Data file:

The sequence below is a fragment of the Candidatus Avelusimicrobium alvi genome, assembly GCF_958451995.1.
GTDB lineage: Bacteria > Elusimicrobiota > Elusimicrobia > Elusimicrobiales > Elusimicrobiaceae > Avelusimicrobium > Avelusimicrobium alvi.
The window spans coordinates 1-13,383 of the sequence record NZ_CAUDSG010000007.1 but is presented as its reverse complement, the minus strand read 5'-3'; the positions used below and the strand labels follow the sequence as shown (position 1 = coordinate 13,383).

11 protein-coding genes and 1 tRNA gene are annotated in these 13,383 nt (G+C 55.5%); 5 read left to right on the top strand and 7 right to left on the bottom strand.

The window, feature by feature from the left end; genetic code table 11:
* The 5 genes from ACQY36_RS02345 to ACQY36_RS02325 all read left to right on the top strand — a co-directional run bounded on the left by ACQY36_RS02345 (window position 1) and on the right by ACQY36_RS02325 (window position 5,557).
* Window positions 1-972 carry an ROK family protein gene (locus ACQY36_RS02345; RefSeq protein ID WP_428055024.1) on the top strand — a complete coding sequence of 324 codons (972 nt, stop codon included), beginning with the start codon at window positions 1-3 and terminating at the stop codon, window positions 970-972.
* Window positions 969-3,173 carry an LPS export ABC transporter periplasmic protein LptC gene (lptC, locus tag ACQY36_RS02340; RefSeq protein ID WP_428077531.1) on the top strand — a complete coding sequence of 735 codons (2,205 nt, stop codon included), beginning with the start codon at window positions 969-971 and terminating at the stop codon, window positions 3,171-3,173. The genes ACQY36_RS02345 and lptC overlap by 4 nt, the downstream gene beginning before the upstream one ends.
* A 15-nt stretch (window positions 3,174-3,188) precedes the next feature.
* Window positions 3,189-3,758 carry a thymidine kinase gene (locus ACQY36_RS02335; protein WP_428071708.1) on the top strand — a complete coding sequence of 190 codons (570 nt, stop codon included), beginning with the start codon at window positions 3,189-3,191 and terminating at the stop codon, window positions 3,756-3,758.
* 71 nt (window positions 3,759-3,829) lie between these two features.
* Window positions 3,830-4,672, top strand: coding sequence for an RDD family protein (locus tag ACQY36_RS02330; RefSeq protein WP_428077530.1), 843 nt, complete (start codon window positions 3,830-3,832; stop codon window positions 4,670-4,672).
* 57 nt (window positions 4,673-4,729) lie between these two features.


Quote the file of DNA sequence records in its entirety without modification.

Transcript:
The sequence below is a fragment of the Candidatus Avelusimicrobium alvi genome, assembly GCF_958451995.1.
GTDB lineage: Bacteria > Elusimicrobiota > Elusimicrobia > Elusimicrobiales > Elusimicrobiaceae > Avelusimicrobium > Avelusimicrobium alvi.
The window spans coordinates 1-13,383 of the sequence record NZ_CAUDSG010000007.1 but is presented as its reverse complement, the minus strand read 5'-3'; the positions used below and the strand labels follow the sequence as shown (position 1 = coordinate 13,383).

11 protein-coding genes and 1 tRNA gene are annotated in these 13,383 nt (G+C 55.5%); 5 read left to right on the top strand and 7 right to left on the bottom strand.

The window, feature by feature from the left end; genetic code table 11:
* The 5 genes from ACQY36_RS02345 to ACQY36_RS02325 all read left to right on the top strand — a co-directional run bounded on the left by ACQY36_RS02345 (window position 1) and on the right by ACQY36_RS02325 (window position 5,557).
* Window positions 1-972 carry an ROK family protein gene (locus ACQY36_RS02345; RefSeq protein ID WP_428055024.1) on the top strand — a complete coding sequence of 324 codons (972 nt, stop codon included), beginning with the start codon at window positions 1-3 and terminating at the stop codon, window positions 970-972.
* Window positions 969-3,173 carry an LPS export ABC transporter periplasmic protein LptC gene (lptC, locus tag ACQY36_RS02340; RefSeq protein ID WP_428077531.1) on the top strand — a complete coding sequence of 735 codons (2,205 nt, stop codon included), beginning with the start codon at window positions 969-971 and terminating at the stop codon, window positions 3,171-3,173. The genes ACQY36_RS02345 and lptC overlap by 4 nt, the downstream gene beginning before the upstream one ends.
* A 15-nt stretch (window positions 3,174-3,188) precedes the next feature.
* Window positions 3,189-3,758 carry a thymidine kinase gene (locus ACQY36_RS02335; protein WP_428071708.1) on the top strand — a complete coding sequence of 190 codons (570 nt, stop codon included), beginning with the start codon at window positions 3,189-3,191 and terminating at the stop codon, window positions 3,756-3,758.
* 71 nt (window positions 3,759-3,829) lie between these two features.
* Window positions 3,830-4,672, top strand: coding sequence for an RDD family protein (locus tag ACQY36_RS02330; RefSeq protein WP_428077530.1), 843 nt, complete (start codon window positions 3,830-3,832; stop codon window positions 4,670-4,672).
* 57 nt (window positions 4,673-4,729) lie between these two features.